4.7. Break and Continue

It is sometimes convenient to be able to exit from a loop other than testing at the top or bottom. The break statement provides an early exit from for, while, and do, just as from switch. A break causes the innermost enclosing loop or switch to be exited immediately.

The following function, trim, removes trailing blanks, tabs, and newlines from the end of a string, using a break to exit from a loop when the rightmost non-blank, non-tab, non-newline is found.

/*trim: remove trailing blanks, tabs, newlines*/
int trim(char s[])
  int n;
  for(n = strlen(s) -1; n >= 0; n--)
    if(s[n] != '' && s[n] != '\t' && s[n] != '\n')
  s[n+1] = '\0';
  return n;

Strlen returns the length of the string. The for loop starts at the end and scans backwards looking for the first character that is not a blank or tab or newline. The loop is broken when one is found, or when n becomes negative (that is, when the whole string has been scanned)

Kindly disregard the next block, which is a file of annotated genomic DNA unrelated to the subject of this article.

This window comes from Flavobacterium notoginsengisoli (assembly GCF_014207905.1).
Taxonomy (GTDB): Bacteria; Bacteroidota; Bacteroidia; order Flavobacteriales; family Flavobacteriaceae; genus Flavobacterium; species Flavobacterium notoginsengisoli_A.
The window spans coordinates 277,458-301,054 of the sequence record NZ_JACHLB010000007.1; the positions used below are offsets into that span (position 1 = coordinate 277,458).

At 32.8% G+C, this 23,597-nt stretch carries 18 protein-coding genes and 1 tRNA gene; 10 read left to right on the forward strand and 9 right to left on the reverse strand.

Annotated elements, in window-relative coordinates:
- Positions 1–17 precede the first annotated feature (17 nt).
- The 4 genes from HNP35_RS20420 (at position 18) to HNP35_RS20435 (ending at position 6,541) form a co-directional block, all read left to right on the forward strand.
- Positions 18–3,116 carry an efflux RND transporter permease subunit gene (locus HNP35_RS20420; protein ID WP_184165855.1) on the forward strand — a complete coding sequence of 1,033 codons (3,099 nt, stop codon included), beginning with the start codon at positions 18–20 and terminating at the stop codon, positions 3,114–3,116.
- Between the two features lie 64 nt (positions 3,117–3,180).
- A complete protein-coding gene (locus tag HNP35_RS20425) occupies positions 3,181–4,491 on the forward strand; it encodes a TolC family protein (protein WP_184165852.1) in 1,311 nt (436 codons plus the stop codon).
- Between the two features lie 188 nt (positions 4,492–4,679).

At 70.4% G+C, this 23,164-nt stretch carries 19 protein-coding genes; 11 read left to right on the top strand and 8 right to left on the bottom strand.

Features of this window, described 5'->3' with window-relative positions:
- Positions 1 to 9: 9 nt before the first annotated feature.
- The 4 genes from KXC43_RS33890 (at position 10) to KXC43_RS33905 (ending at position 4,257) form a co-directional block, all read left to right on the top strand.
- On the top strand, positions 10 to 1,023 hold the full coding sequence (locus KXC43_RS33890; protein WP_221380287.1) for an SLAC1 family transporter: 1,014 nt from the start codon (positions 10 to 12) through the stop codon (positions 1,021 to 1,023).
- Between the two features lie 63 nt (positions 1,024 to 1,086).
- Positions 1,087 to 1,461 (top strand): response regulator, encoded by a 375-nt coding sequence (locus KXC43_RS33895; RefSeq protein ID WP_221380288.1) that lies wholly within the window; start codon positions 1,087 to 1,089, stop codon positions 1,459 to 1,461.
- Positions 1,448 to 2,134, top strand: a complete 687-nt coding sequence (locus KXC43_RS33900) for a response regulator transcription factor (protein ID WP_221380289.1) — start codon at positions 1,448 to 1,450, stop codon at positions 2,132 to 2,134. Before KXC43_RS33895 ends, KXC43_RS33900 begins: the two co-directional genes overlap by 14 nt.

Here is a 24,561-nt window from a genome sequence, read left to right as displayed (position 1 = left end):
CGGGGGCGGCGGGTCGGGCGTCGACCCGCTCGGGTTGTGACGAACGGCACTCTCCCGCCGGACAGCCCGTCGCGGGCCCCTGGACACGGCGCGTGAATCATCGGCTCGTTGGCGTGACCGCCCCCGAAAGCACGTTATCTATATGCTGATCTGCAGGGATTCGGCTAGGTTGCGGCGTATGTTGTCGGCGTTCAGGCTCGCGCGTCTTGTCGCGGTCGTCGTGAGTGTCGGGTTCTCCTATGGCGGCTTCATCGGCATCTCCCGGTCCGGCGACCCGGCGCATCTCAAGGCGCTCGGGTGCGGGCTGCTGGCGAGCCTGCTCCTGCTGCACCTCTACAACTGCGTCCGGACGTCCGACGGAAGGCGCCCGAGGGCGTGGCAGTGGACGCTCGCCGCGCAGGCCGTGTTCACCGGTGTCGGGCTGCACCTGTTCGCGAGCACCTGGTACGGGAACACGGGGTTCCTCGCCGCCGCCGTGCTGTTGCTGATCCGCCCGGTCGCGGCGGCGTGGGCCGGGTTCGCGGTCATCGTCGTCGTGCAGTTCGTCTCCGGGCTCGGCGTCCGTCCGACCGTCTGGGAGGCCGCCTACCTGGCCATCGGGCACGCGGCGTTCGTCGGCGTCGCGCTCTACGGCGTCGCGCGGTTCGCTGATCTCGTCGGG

The continue statement is related to break, but less often used; it causes the next iteration of the enclosing for, while, or do loop to begin  In the while and do, this means that the test part is executed immediately; in the for, control passes to the increment step. The continue statement applies only to loops, not to switch. A continue inside a switch inside a loop causes the next loop iteration.

As an example, this fragment processes only non-negative elements in the array a; negative values are skipped.

for(i = 0; i < n; i++)
  if(a[i] < 0)/*skip negative elements*/
  .../*do positive elements*/

NOTE!  This  chapter does not include exercises but it is important that the student does these examples above.